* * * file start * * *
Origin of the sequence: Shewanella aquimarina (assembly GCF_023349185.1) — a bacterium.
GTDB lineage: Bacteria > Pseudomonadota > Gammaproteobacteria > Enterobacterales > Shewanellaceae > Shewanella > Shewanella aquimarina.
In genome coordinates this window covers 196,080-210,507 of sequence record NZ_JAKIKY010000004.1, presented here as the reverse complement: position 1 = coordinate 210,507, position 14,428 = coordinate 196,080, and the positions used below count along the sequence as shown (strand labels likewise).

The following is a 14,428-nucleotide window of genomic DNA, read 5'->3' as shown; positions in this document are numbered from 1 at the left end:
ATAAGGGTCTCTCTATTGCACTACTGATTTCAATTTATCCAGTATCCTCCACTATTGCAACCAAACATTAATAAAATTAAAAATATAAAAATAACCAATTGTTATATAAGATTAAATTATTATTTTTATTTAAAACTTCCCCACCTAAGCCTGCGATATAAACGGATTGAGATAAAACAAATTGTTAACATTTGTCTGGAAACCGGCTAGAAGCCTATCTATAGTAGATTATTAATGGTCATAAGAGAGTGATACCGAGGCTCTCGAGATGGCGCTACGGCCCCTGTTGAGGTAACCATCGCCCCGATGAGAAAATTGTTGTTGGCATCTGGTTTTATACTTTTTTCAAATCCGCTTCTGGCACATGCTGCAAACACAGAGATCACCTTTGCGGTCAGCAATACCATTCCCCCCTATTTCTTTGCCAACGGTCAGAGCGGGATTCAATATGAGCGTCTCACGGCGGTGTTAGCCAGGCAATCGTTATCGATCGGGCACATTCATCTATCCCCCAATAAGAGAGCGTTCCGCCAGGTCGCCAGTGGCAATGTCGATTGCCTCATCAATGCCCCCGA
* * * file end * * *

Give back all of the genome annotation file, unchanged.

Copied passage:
Origin of the sequence: Shewanella aquimarina (assembly GCF_023349185.1) — a bacterium.
GTDB lineage: Bacteria > Pseudomonadota > Gammaproteobacteria > Enterobacterales > Shewanellaceae > Shewanella > Shewanella aquimarina.
In genome coordinates this window covers 196,080-210,507 of sequence record NZ_JAKIKY010000004.1, presented here as the reverse complement: position 1 = coordinate 210,507, position 14,428 = coordinate 196,080, and the positions used below count along the sequence as shown (strand labels likewise).

The following is a 14,428-nucleotide window of genomic DNA, read 5'->3' as shown; positions in this document are numbered from 1 at the left end:
ATAAGGGTCTCTCTATTGCACTACTGATTTCAATTTATCCAGTATCCTCCACTATTGCAACCAAACATTAATAAAATTAAAAATATAAAAATAACCAATTGTTATATAAGATTAAATTATTATTTTTATTTAAAACTTCCCCACCTAAGCCTGCGATATAAACGGATTGAGATAAAACAAATTGTTAACATTTGTCTGGAAACCGGCTAGAAGCCTATCTATAGTAGATTATTAATGGTCATAAGAGAGTGATACCGAGGCTCTCGAGATGGCGCTACGGCCCCTGTTGAGGTAACCATCGCCCCGATGAGAAAATTGTTGTTGGCATCTGGTTTTATACTTTTTTCAAATCCGCTTCTGGCACATGCTGCAAACACAGAGATCACCTTTGCGGTCAGCAATACCATTCCCCCCTATTTCTTTGCCAACGGTCAGAGCGGGATTCAATATGAGCGTCTCACGGCGGTGTTAGCCAGGCAATCGTTATCGATCGGGCACATTCATCTATCCCCCAATAAGAGAGCGTTCCGCCAGGTCGCCAGTGGCAATGTCGATTGCCTCATCAATGCCCCCGA